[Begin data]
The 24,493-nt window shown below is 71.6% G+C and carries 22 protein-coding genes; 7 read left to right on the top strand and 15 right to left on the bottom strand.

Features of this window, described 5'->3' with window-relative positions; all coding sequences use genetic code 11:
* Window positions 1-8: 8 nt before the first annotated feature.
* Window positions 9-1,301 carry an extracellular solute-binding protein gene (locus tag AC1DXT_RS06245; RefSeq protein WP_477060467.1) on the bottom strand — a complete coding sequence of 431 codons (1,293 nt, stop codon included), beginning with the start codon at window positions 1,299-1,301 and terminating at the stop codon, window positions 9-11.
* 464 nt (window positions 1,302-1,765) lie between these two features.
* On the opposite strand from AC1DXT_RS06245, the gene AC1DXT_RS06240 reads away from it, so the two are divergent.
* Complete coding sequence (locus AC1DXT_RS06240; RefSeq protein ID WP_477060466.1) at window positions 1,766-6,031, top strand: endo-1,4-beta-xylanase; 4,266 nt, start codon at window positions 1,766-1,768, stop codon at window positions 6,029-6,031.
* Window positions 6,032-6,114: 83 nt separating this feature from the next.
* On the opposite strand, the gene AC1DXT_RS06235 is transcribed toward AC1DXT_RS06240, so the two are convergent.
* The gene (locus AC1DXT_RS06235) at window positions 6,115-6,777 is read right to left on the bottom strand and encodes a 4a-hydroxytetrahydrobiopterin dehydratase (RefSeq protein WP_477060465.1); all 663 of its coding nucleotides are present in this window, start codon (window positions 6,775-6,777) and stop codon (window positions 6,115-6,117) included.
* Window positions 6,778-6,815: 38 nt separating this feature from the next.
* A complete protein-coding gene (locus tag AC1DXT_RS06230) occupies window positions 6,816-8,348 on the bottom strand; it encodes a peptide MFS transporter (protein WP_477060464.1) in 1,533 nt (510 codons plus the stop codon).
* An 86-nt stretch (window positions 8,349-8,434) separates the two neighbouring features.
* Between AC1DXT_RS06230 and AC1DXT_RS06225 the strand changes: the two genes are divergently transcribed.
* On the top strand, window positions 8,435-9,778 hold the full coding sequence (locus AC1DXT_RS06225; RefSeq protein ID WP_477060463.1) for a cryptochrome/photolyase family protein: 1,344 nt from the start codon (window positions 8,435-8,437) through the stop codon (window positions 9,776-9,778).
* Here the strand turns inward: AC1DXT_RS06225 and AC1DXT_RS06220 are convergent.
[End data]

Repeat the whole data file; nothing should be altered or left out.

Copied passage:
The 24,493-nt window shown below is 71.6% G+C and carries 22 protein-coding genes; 7 read left to right on the top strand and 15 right to left on the bottom strand.

Features of this window, described 5'->3' with window-relative positions; all coding sequences use genetic code 11:
* Window positions 1-8: 8 nt before the first annotated feature.
* Window positions 9-1,301 carry an extracellular solute-binding protein gene (locus tag AC1DXT_RS06245; RefSeq protein WP_477060467.1) on the bottom strand — a complete coding sequence of 431 codons (1,293 nt, stop codon included), beginning with the start codon at window positions 1,299-1,301 and terminating at the stop codon, window positions 9-11.
* 464 nt (window positions 1,302-1,765) lie between these two features.
* On the opposite strand from AC1DXT_RS06245, the gene AC1DXT_RS06240 reads away from it, so the two are divergent.
* Complete coding sequence (locus AC1DXT_RS06240; RefSeq protein ID WP_477060466.1) at window positions 1,766-6,031, top strand: endo-1,4-beta-xylanase; 4,266 nt, start codon at window positions 1,766-1,768, stop codon at window positions 6,029-6,031.
* Window positions 6,032-6,114: 83 nt separating this feature from the next.
* On the opposite strand, the gene AC1DXT_RS06235 is transcribed toward AC1DXT_RS06240, so the two are convergent.
* The gene (locus AC1DXT_RS06235) at window positions 6,115-6,777 is read right to left on the bottom strand and encodes a 4a-hydroxytetrahydrobiopterin dehydratase (RefSeq protein WP_477060465.1); all 663 of its coding nucleotides are present in this window, start codon (window positions 6,775-6,777) and stop codon (window positions 6,115-6,117) included.
* Window positions 6,778-6,815: 38 nt separating this feature from the next.
* A complete protein-coding gene (locus tag AC1DXT_RS06230) occupies window positions 6,816-8,348 on the bottom strand; it encodes a peptide MFS transporter (protein WP_477060464.1) in 1,533 nt (510 codons plus the stop codon).
* An 86-nt stretch (window positions 8,349-8,434) separates the two neighbouring features.
* Between AC1DXT_RS06230 and AC1DXT_RS06225 the strand changes: the two genes are divergently transcribed.
* On the top strand, window positions 8,435-9,778 hold the full coding sequence (locus AC1DXT_RS06225; RefSeq protein ID WP_477060463.1) for a cryptochrome/photolyase family protein: 1,344 nt from the start codon (window positions 8,435-8,437) through the stop codon (window positions 9,776-9,778).
* Here the strand turns inward: AC1DXT_RS06225 and AC1DXT_RS06220 are convergent.